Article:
When those first generation American kids grew up and suddenly needed a copy of their birth certificate, whether it was to register for Social Security or for entry into the Armed Services or for other reasons, this caused some problems, and led to the creation of numerous “Special” or delayed birth certificates in New York City, issued many years later. Yet many of those people really did have an original New York City birth certificate issued at the time of their birth — but it was just too hard for anyone to find them listed in the “regular” New York City birth index under an alternate or mangled version of their name.
Well, maybe if they had used this Geographic Birth index, things would have been easier. Let’s take a look at an example:
See those two kids listed at the bottom of the card: ‘Susie Neisman‘ born in 1882, and ‘Lucie Neiswand‘ born in 1884? Yeah, they’re sisters. They just had not-great spelling variants on their respective birth certificates, ones that would not have been picked up by Soundex codes or even through a phonetic search. And the “regular” New York City birth index would not have helped you figure this out, neither the database version created by ItalianGen that was created from the city’s own alphabetical microfilm index and later posted online at Ancestry, nor the index version on FamilySearch that was created from transcribing the actual birth certificates. (Go on, take a look online and see for yourself.)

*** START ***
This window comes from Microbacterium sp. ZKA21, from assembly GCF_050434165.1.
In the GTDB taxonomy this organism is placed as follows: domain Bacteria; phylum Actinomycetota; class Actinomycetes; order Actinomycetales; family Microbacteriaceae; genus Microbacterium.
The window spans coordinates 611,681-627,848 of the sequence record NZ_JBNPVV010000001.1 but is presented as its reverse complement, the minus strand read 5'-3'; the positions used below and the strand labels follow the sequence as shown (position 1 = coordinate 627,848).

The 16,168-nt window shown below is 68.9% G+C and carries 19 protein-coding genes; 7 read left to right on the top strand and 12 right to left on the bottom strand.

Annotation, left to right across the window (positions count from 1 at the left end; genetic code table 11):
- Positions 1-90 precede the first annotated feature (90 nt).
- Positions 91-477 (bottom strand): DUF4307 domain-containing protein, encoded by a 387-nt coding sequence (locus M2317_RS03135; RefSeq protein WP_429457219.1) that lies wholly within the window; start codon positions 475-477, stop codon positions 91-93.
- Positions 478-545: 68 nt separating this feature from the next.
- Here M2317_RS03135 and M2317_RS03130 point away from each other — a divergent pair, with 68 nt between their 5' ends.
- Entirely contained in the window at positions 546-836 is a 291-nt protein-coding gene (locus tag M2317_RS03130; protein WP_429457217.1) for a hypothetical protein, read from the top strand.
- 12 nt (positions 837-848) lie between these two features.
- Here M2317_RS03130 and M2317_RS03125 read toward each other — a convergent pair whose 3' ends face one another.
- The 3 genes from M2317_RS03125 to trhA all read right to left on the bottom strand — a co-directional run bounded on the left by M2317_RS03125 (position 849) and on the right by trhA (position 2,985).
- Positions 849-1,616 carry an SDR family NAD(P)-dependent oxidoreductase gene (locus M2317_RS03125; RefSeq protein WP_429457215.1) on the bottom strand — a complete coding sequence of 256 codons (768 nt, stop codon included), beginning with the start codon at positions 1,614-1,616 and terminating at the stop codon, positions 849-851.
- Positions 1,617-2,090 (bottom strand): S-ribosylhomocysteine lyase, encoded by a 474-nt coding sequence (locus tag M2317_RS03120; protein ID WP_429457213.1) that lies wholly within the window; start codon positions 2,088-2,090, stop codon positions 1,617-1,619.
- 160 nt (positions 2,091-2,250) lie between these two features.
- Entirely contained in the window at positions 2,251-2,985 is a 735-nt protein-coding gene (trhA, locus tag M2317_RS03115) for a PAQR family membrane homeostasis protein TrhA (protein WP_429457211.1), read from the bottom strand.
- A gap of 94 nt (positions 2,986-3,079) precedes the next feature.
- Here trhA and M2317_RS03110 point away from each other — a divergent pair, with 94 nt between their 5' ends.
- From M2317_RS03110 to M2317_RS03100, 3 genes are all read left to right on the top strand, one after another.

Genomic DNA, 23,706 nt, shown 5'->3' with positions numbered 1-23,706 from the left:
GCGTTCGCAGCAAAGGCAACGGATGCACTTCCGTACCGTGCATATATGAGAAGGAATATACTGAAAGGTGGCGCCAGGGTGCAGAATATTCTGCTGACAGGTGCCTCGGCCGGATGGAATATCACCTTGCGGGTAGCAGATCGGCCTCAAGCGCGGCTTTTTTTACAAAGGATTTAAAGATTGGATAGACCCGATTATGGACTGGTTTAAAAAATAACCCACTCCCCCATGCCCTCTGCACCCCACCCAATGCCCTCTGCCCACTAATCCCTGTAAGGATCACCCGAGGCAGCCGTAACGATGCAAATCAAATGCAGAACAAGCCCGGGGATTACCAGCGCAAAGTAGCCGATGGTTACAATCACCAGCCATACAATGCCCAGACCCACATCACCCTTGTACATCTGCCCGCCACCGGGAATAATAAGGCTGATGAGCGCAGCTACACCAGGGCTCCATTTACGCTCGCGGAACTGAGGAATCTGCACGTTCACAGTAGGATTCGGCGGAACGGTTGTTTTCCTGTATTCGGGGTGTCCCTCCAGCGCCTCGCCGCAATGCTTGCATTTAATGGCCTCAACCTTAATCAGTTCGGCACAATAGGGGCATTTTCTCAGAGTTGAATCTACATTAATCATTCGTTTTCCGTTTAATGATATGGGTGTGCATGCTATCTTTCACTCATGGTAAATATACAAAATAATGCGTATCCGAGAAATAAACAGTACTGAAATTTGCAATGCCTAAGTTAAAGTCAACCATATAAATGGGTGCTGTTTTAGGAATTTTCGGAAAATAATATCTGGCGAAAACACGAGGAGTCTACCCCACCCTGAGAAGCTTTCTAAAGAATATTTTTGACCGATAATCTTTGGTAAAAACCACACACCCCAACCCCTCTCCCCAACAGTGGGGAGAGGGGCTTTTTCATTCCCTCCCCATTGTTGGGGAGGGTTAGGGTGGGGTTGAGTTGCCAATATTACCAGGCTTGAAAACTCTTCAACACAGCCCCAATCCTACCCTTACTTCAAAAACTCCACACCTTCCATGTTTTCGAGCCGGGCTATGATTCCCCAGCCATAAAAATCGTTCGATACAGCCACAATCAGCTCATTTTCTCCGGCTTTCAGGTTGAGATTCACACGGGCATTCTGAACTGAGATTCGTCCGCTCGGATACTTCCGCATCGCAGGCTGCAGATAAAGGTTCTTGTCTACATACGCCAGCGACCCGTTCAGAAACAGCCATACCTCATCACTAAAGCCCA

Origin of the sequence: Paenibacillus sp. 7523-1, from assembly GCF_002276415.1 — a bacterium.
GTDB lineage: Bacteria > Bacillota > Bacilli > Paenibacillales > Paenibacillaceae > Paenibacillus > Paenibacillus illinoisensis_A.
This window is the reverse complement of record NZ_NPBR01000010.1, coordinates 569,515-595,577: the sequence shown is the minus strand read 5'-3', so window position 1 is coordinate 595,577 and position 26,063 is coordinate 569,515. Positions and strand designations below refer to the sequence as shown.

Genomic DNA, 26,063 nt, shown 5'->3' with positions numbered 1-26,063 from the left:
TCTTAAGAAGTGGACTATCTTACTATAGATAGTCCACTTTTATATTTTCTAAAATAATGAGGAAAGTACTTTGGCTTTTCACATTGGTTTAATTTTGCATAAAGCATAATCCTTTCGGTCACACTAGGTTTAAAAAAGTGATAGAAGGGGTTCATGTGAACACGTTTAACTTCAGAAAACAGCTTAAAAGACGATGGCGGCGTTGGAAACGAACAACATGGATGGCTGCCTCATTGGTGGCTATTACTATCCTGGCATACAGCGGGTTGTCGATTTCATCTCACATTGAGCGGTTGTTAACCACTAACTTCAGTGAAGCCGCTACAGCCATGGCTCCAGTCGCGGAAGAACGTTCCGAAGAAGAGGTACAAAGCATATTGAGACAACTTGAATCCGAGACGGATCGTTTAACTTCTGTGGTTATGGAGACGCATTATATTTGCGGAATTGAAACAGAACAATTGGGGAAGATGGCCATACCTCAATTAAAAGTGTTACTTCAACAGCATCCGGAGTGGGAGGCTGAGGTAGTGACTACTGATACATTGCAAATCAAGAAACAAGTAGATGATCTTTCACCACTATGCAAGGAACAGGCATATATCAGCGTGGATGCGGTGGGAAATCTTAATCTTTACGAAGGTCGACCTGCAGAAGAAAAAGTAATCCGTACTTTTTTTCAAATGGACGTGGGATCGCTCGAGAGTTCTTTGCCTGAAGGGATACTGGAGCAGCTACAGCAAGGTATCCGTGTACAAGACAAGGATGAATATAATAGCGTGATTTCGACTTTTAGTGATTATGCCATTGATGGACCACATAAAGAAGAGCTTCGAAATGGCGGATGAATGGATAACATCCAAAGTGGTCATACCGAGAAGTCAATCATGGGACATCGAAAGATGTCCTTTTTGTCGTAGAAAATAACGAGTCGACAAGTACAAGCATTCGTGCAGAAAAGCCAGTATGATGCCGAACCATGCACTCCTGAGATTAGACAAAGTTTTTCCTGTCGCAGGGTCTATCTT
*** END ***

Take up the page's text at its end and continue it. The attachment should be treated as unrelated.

But using this new Geographic Birth Index would help you figure this out, or at least give you a hint, showing two kids with similar surnames both born at the same address. Having an option to do look-ups by a location, which you might already know from a census or a directory, can really help. And this is just one example, from 574,243 cards in this records set.
And the total number of names in this records set: ….uh, we’re not sure. Some cards have a lot of names on them and some only have a few, depending on how many people lived at that address. But if we assume there are, on average, about five names per card, then this would be about 2.87 million records. This includes all those “special” delayed birth certificates that were issued later on, especially in the early 1940’s.
Sometimes you will even see cards in this record set with a stamp across the front saying “Expunged” — meaning that a person had applied for and received a delayed birth certificate, but then the city finally located the original birth certificate, and then they had to go back and invalidate (expunge) the later-created certificate.
We’ll close with this record from the set, which shows a girl who, based on the reported geographic location of her birth, may have been destined to grow up to become a genealogist:
Documents related to this request are coming soon.
State or Vital Records Jurisdiction: New York City
Government Agency: New York City Department of Records and Information Services (DORIS)
Record Type: Birth Records
Record Years: Approximately 1880-1912, or 1917 for some boroughs.
Record Format: Index arranged by street address, usually broken up into five-year groupings, with a separate index for all New York City hospitals and jails (including Ellis Island)
Record Physical Format: 96 microfilms
Number of Records (Estimated): About 2.87 million records